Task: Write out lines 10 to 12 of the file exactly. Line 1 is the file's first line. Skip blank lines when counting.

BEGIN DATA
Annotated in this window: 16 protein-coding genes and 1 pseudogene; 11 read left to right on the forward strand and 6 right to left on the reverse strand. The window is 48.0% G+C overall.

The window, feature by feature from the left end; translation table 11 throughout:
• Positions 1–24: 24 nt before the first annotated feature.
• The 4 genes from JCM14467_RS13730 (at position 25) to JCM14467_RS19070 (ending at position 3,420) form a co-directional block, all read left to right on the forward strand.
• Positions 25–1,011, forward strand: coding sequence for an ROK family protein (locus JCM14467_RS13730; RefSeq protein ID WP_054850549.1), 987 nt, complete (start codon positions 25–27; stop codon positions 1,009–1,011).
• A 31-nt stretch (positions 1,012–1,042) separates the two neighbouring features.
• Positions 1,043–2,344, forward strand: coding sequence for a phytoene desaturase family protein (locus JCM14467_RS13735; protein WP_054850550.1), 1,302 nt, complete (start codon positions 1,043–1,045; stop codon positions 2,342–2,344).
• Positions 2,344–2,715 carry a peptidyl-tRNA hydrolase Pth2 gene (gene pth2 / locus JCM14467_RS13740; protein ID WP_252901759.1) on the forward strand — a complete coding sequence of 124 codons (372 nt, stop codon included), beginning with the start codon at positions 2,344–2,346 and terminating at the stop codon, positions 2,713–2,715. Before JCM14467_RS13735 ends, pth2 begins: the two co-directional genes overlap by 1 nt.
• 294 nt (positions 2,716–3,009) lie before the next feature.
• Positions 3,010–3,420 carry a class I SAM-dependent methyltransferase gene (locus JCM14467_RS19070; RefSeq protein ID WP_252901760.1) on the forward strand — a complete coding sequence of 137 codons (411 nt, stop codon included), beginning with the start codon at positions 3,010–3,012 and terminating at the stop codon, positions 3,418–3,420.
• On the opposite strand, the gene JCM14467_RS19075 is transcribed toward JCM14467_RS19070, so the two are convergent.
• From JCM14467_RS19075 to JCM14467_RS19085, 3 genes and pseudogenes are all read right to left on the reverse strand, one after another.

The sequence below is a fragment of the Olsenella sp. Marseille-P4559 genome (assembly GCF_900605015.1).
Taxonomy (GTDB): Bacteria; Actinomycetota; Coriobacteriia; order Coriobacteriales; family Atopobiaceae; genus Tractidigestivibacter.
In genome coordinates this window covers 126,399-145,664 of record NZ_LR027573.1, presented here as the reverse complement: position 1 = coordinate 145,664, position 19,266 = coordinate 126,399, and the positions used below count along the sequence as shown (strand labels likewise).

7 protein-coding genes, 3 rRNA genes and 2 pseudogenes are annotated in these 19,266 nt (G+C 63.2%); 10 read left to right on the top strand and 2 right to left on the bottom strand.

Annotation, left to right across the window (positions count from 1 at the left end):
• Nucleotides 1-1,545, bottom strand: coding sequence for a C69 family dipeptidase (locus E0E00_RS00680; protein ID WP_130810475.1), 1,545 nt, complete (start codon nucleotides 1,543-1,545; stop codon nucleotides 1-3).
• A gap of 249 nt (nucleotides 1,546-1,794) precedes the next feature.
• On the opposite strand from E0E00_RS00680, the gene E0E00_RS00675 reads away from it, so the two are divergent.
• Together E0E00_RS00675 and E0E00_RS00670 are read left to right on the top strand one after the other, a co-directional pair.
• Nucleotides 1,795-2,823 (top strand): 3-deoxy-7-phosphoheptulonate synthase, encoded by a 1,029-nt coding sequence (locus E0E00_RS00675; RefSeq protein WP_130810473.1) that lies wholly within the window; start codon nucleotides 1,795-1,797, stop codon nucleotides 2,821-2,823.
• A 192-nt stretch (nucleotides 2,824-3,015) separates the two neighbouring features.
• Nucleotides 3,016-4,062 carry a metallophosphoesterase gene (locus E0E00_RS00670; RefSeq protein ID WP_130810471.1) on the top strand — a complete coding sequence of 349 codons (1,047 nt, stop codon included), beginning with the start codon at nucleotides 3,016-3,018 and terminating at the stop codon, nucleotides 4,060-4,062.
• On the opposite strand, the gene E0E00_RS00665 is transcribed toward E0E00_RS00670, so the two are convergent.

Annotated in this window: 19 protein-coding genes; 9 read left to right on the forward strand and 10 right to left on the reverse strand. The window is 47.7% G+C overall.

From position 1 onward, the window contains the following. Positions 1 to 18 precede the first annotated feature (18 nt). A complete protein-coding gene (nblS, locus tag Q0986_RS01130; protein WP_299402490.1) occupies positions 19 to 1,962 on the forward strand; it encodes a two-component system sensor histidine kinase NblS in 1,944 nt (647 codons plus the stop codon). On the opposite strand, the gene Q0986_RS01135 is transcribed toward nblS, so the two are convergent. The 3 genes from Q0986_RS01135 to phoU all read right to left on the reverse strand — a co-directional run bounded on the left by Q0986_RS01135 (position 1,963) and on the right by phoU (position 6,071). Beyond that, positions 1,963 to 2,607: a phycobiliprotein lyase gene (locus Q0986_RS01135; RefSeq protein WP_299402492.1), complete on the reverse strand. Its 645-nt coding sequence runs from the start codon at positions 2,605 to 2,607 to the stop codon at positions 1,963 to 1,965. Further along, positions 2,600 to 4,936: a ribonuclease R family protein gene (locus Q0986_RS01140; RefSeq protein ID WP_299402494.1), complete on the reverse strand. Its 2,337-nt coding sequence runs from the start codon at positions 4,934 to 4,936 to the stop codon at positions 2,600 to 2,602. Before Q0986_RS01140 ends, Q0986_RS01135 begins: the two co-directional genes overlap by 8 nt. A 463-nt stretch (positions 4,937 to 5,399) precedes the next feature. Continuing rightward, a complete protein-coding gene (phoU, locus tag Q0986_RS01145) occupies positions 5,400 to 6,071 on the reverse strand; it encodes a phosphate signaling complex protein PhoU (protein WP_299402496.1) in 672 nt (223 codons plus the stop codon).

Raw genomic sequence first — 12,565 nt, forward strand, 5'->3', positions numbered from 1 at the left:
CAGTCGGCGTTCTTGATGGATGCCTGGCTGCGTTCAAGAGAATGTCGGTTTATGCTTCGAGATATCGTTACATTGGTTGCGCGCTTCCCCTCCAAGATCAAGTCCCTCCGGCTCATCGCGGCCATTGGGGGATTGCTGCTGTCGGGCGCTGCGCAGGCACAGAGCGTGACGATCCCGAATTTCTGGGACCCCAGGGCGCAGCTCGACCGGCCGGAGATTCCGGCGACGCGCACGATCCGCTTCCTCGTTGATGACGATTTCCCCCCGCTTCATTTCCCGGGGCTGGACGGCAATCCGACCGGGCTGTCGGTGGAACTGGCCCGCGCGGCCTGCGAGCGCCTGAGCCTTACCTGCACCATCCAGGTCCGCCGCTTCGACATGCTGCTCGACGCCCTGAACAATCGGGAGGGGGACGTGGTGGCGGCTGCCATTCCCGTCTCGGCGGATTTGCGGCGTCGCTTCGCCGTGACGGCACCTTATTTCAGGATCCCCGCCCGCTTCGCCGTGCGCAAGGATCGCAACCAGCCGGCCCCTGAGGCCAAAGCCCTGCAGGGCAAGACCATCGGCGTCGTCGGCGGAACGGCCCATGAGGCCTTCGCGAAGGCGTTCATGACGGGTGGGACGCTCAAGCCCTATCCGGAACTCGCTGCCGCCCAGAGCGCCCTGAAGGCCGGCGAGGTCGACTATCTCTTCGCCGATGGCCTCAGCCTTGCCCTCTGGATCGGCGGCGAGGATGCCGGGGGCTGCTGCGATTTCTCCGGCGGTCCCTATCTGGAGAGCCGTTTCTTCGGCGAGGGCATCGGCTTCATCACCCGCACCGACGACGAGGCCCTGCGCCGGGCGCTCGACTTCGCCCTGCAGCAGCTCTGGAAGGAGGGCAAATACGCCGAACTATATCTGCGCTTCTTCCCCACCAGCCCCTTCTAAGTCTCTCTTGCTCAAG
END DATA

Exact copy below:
• Positions 3,010–3,420 carry a class I SAM-dependent methyltransferase gene (locus JCM14467_RS19070; RefSeq protein ID WP_252901760.1) on the forward strand — a complete coding sequence of 137 codons (411 nt, stop codon included), beginning with the start codon at positions 3,010–3,012 and terminating at the stop codon, positions 3,418–3,420.
• On the opposite strand, the gene JCM14467_RS19075 is transcribed toward JCM14467_RS19070, so the two are convergent.
• From JCM14467_RS19075 to JCM14467_RS19085, 3 genes and pseudogenes are all read right to left on the reverse strand, one after another.